A Canadian-based NGO has found creative ways to counter childhood trauma.
The singer is working with designer Zuhair Murad in a fundraiser for disaster relief in Lebanon.
Most recently, he gave $300,000 to a relief initiatives for those affected by the Beirut explosions.
Israa Seblani said the shockwave from the blast nearly blew her off her feet.
Two blasts in the capital of Beirut killed over 100 people and left thousands more injured.
Canadians have good reason to question the government's "security" justification for the refusal.
In early June, 2003, Air Canada was about to launch its inaugural non-stop flight from Montreal to Beirut. But then, inexplicably, the Canadian government pulled the rug out from under Air Canada -- citing "national security" issues.
Talking more about one attack or reacting more passionately to it does not a narrow response make, nor does it mean you are a bigot who wants your country's doors closed to refugees. What I would like is for the hectoring posturers out there to understand that Paris, in many ways, represents the apex of Western culture.
I acknowledge that good, well-meaning people who genuinely care about Syrian refugees can have perfectly valid concerns about the security risk of bringing in tens of thousands of people from a war zone. It is as large an undertaking as it sounds. So, in light of Canadian political leaders playing on Canadians' concerns to spread fear and disinformation, I decided to research how Canada screens, accepts and settles Syrian refugees. It is my hope we can dispel fear and confusion with facts, reason and compassion.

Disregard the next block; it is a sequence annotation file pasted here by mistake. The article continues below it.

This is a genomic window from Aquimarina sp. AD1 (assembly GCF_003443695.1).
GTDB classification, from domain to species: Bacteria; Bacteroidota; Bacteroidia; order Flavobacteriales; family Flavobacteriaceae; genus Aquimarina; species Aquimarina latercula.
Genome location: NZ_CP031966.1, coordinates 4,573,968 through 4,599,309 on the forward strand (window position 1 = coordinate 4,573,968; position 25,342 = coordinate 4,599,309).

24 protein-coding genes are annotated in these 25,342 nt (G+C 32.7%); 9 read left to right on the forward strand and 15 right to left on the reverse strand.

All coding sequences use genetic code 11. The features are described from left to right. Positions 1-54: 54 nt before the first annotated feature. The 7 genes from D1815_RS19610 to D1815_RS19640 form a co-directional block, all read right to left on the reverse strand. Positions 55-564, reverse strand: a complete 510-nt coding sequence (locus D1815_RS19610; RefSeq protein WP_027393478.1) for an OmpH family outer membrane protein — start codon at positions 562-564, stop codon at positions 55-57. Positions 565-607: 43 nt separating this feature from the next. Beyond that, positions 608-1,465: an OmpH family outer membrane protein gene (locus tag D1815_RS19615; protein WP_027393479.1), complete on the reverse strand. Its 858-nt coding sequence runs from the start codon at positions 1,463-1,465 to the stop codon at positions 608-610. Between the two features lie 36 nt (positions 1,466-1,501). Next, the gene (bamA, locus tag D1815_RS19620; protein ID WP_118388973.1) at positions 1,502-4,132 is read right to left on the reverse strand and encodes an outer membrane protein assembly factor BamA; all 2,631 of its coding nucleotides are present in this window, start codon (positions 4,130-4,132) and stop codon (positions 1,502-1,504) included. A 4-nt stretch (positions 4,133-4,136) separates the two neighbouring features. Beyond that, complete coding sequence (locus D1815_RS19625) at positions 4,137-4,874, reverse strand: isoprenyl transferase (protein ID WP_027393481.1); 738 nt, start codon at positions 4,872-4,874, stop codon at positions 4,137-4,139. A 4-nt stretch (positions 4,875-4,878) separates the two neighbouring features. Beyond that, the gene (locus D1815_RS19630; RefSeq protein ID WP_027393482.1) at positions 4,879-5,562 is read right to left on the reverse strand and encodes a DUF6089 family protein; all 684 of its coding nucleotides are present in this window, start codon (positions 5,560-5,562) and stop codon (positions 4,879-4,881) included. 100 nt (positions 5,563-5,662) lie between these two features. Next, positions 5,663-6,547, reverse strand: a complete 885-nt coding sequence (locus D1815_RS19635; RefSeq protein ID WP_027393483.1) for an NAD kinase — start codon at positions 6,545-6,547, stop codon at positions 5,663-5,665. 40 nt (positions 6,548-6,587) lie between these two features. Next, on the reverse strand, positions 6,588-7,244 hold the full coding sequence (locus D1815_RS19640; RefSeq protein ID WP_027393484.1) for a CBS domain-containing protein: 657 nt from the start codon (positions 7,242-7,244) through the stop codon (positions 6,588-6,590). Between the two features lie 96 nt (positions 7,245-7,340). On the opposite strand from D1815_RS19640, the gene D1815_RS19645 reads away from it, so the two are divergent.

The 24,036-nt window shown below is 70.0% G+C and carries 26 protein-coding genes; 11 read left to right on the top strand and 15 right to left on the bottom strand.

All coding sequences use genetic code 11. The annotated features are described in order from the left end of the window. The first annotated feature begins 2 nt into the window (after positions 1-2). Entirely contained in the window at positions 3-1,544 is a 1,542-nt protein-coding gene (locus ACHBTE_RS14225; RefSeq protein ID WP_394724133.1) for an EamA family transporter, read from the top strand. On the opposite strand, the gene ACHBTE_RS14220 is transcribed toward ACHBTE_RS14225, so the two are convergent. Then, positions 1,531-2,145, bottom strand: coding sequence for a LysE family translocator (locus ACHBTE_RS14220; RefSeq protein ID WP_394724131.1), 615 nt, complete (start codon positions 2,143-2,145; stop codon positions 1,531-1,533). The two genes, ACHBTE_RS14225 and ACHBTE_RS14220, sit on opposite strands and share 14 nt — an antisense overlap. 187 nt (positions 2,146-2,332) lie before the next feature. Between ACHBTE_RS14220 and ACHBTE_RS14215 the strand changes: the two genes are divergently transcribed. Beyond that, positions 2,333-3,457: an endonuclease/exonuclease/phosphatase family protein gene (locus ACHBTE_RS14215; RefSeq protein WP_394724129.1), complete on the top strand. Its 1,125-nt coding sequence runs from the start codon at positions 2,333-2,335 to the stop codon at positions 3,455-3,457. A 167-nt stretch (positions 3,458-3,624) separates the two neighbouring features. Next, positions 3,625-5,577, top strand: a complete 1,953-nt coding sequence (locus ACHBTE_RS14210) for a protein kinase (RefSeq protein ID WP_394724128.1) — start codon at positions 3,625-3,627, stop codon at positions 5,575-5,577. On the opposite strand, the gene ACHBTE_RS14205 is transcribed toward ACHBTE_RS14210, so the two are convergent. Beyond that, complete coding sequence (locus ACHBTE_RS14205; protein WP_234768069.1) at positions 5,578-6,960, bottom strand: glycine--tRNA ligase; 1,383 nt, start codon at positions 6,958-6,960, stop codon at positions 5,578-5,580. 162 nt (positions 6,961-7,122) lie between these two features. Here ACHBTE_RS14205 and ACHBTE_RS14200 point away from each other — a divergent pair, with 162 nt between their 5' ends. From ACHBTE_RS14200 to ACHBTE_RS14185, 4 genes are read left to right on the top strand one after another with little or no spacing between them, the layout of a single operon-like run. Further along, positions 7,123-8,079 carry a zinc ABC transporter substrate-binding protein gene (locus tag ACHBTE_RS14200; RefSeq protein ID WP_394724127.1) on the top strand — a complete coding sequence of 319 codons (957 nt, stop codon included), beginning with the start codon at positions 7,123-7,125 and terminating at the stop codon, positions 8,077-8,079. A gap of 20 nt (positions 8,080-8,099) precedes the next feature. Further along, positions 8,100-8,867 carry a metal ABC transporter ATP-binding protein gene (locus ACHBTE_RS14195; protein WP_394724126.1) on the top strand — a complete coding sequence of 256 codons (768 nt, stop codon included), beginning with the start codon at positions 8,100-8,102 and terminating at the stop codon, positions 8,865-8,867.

I've been told that we care too much for the people of Paris. That our outpouring of sympathy ignores the fate of other countries, that we are too selective in our grief. We find it so easy to stand with our old ally, while places like Beirut and Nigeria burn. We are hypocrites for caring so much about France. But it's false.
Those who were indifferent before the Paris attacks are now outspoken critics of Prime Minister Trudeau's commitment to accept 25,000 refugees and bring our CF-18's home. Some of the comments I have seen are downright vitriolic. It has been suggested to me by a number of people that we re-consider reminding people at this time that we're sponsoring a refugee family. It might be bad for business and could alienate more than a few friends. I find it incredibly sad that the current state of affairs is such that I have even faint concerns about a backlash for my desire to help those in need. I certainly won't let it deter me.
It's vital to look at who commits a terrorist act, why they do so and especially how they were able to do it. But presuming all such acts possess some root cause is unhelpful. Nor is group stereotyping that assumes all acts of terrorism arise from the same source.
There is nothing intrinsically "Canadian," let alone "conservative," about leveraging insecurity, racism and xenophobia for votes through ethnic scapegoating. That is not a "conservative" strategy; it's a fascist strategy with a long and bloody history, and it has no place in Canada. On October 19th, we have a chance to "take our country back." We have the chance to declare once and for all that who and what we are as Canadians is no longer for sale. We have a chance to steer Canada off its collision course with history, to save it from derailing and crashing beyond our ability to recognize it, let alone repair it.